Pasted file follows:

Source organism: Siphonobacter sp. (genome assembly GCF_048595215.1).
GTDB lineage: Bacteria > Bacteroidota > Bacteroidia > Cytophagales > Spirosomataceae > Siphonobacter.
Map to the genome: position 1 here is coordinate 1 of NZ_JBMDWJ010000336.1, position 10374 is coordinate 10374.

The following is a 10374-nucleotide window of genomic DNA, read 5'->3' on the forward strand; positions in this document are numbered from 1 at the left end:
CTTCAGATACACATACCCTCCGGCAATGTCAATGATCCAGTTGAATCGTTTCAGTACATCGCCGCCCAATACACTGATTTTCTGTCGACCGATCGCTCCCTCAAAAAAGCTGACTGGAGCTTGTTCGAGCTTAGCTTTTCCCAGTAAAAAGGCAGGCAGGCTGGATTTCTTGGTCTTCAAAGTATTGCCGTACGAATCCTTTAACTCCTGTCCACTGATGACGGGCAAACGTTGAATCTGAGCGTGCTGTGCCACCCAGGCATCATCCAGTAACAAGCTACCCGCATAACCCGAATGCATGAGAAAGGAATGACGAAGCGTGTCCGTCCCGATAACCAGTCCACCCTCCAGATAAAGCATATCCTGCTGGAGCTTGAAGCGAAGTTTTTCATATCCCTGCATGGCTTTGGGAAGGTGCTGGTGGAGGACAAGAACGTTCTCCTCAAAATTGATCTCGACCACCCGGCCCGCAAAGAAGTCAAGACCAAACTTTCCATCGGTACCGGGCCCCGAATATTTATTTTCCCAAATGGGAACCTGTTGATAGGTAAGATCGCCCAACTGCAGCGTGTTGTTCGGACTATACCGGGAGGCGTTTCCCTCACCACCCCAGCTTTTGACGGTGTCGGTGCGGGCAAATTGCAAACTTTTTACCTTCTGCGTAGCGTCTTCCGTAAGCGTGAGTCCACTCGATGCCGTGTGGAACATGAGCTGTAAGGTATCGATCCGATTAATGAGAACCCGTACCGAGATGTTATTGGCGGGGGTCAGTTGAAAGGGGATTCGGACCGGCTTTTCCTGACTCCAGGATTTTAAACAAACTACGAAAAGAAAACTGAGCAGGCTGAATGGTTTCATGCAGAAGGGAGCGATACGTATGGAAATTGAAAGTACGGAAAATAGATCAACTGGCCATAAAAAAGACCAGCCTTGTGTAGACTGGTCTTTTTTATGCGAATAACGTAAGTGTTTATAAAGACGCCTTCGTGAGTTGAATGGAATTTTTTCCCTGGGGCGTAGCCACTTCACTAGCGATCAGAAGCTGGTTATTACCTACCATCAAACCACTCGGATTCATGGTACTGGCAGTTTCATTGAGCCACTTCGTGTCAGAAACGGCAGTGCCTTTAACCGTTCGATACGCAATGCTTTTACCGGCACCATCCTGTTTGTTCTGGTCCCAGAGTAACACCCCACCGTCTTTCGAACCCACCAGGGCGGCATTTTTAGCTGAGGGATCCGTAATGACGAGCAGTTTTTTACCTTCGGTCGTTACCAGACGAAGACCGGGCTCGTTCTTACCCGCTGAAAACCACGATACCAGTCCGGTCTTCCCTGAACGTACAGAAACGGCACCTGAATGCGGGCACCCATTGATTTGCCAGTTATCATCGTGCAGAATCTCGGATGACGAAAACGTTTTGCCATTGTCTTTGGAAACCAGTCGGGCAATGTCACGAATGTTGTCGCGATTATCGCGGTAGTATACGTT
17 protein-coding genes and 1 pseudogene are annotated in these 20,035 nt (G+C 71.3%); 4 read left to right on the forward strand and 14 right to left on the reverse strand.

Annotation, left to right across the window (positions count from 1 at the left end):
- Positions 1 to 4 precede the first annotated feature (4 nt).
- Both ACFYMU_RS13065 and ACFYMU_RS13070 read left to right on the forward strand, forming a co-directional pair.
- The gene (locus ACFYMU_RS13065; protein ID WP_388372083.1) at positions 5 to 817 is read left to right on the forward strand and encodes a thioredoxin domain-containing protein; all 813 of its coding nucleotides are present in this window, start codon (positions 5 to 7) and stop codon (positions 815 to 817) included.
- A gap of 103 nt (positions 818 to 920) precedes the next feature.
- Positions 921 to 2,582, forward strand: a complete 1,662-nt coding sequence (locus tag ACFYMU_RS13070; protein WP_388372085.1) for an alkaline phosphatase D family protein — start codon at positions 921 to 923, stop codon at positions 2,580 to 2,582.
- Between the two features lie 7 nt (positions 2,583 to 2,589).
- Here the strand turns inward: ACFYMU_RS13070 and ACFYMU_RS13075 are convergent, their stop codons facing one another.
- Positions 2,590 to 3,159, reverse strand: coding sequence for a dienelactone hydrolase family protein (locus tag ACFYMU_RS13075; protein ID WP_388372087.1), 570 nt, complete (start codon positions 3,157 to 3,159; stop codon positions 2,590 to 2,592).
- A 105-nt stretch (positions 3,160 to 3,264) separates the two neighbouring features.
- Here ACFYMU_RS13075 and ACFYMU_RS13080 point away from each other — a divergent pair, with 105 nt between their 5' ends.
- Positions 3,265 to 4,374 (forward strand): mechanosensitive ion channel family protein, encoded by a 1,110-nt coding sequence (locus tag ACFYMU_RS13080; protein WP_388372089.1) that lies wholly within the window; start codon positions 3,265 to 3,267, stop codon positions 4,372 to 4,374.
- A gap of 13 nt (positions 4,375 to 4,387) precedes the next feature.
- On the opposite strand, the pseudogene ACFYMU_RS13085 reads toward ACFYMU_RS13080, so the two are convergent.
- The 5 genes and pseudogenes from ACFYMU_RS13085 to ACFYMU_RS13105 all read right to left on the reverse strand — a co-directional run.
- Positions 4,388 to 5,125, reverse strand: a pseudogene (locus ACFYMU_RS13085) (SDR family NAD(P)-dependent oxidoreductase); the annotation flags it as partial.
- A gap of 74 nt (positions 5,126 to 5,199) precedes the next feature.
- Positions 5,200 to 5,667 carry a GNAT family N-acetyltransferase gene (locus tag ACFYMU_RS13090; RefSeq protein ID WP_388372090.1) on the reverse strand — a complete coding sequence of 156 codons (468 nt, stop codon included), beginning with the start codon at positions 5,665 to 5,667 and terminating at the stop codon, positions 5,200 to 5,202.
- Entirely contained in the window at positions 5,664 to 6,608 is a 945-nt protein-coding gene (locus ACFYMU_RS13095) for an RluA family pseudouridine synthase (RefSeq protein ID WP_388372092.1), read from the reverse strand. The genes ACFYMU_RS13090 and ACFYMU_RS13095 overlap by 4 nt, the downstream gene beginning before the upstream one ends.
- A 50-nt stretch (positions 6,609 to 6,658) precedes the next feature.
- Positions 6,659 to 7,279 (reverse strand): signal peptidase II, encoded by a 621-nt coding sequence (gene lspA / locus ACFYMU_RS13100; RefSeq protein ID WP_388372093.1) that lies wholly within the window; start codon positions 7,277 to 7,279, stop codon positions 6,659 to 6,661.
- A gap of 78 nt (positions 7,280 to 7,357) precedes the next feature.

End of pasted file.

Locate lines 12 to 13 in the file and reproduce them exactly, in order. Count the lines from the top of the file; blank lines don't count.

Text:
- Positions 921 to 2,582, forward strand: a complete 1,662-nt coding sequence (locus tag ACFYMU_RS13070; protein WP_388372085.1) for an alkaline phosphatase D family protein — start codon at positions 921 to 923, stop codon at positions 2,580 to 2,582.
- Between the two features lie 7 nt (positions 2,583 to 2,589).